There was high awareness of the existence of the law and custom that prohibits cutting of trees for any purpose as well as killing of animals in the Agunabani sacred forest. Similar laws were reported by Babalola et al.4 for "Igbo Igunnuko" (meaning Igunnuko sacred forest) and "Igbo Oro" (Oro sacred forest) in Ogun state, southwestern Nigeria. Most of the respondents believed that the laws were either established by their ancestors or the gods and their culture constituted the preservation of "Ovia Agunabani" (Agunabani sacred forest). This belief was also similar to the reports of previous studies in southern Nigeria, that people believes that traditional laws of making certain things sacred in rural communities were made by the gods and ancestors5,8,14.

However, the larger number of the residents indicated their desire for continuous existence of Agunabani sacred forest. This supported the assertion that; cultural belief in support of the establishment and preservation of sacred forest is part of the livelihood of rural people4. Hence, despite the long existence of Christianity in the study area, it did not influence the belief for continuous preservation of the forest. This was not in line with the report that presence of new religions/westernization poses a threat to the effectiveness of these taboos as a conservation tool10.

Additionally, the result of Kruskal Wallis test showed that the laws guiding the forest were independent of gender, age and education. The test result also revealed that religion had effect on the knowledge of the law, which implied that there was no discrimination in the transfer of indigenous knowledge across age and social status. Thus, Christianity which is the dominant religion as shown by this study had influence on the knowledge of the law guiding the sacred forest. This could be as a result of foreign religions which perceived sacred forests as evil, superstitious and fatalistic4,14.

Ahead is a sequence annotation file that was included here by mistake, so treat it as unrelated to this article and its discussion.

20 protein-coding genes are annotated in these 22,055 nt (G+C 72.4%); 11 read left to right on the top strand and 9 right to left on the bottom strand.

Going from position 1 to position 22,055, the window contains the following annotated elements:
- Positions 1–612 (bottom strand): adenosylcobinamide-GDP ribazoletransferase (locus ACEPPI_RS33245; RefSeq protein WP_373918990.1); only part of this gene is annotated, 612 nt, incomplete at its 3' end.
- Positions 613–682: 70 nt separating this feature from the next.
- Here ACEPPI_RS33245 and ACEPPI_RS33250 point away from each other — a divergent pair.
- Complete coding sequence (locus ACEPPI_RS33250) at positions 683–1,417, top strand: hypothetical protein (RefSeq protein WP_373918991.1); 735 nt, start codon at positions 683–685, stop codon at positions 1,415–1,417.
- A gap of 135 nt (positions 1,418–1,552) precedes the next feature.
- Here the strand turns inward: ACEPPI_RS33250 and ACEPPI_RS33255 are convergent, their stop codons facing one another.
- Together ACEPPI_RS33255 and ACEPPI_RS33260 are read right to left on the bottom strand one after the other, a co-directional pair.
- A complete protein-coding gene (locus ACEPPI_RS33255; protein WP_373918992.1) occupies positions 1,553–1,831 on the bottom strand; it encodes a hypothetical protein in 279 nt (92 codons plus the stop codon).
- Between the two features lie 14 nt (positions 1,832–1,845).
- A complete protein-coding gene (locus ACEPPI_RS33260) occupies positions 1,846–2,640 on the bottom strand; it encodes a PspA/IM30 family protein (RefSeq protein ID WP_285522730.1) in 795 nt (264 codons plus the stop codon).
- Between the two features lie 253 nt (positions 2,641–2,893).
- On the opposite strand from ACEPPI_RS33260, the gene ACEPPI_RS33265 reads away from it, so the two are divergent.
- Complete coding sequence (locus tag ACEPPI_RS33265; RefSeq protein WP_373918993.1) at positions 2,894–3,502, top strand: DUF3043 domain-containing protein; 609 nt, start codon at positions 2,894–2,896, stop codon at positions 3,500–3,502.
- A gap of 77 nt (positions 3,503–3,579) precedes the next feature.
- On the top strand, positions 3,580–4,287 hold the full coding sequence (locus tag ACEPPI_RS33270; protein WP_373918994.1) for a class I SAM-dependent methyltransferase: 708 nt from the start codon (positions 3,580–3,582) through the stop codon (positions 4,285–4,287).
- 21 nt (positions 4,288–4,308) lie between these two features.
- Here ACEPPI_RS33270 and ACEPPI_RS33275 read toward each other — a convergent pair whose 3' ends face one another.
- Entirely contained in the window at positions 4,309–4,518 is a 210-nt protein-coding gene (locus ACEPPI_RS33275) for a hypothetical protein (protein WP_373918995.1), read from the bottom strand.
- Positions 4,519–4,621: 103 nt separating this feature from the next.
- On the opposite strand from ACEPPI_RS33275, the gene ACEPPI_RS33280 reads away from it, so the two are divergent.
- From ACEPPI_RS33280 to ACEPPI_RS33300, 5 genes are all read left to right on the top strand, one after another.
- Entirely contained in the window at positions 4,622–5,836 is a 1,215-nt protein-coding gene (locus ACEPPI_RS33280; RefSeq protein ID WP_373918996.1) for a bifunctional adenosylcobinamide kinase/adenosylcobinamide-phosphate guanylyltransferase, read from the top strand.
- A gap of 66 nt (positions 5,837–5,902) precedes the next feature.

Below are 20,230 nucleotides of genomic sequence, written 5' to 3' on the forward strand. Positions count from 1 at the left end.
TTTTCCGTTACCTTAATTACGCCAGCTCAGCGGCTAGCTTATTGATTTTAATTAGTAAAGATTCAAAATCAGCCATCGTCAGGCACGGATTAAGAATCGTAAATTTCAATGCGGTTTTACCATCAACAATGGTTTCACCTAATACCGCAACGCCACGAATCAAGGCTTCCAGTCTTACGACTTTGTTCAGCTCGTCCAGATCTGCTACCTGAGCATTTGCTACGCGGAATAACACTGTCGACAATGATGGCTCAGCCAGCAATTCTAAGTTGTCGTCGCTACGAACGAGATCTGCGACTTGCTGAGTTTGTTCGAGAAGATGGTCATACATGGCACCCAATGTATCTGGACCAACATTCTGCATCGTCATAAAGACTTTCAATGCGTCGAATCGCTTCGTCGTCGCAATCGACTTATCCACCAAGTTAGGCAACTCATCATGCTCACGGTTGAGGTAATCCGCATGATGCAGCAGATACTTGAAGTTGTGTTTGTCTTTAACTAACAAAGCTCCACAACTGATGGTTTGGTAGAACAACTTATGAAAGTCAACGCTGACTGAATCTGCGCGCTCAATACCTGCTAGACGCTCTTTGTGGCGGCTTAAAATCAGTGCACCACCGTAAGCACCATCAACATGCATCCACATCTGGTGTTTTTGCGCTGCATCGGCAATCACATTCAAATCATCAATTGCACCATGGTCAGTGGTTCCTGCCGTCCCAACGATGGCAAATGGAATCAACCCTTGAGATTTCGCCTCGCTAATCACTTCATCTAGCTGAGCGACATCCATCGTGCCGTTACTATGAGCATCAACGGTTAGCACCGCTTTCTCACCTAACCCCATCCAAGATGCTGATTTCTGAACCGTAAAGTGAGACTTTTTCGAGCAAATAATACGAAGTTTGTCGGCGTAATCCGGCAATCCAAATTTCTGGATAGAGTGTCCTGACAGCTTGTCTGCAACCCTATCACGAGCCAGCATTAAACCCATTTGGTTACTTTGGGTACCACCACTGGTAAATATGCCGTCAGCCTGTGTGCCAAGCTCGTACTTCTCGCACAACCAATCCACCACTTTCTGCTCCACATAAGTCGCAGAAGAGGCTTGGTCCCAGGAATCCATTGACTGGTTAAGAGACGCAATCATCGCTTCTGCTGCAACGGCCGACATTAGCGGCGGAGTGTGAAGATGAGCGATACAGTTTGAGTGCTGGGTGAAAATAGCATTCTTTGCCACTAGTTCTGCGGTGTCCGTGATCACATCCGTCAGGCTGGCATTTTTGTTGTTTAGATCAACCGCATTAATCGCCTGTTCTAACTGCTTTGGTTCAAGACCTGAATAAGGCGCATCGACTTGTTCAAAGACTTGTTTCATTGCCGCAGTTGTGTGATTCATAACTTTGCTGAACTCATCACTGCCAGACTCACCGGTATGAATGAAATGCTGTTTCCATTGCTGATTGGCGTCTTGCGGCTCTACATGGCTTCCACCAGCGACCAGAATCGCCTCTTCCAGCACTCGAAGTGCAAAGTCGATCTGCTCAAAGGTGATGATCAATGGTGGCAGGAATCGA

CONCLUSION

The belief and culture of Okposi community in Nigeria supports of the existence of sacred forests. This study also confirmed that the residences of the community were aware that the felling of trees and animals hunting in the sacred forest were highly prohibited despite their religious affiliations. Furthermore, the study established that foreign religions have no influence the community’s desire for continuous preservation Agunabani sacred forest as their cultural heritage. Legal reservation of the forest and detailed conservation research is recommended.

SIGNIFICANCE STATEMENT

This study discovered the "Ovia Agunabani" a traditionally preserved sacred forest in Okposi, Nigeria that has not been documented or published before. In addition, the study has found out that culture is a great tool for conservation of biodiversity and forest area. This study will help the researchers to discover the critical areas of forest conservation that many researchers were not able to explore. Thus a new theory on incorporation of traditional institutions in biodiversity conservation may be arrived at.

ACKNOWLEDGMENT

We are grateful to residents of Okposi community, especially Late Chief Ogbonnaya Okorie Nnechi (Traditional Prime Minister of Okposi-Okwu), Mr. Joseph U. Nwachukwu and members of Agunabani kindred for the information and materials provided for this study.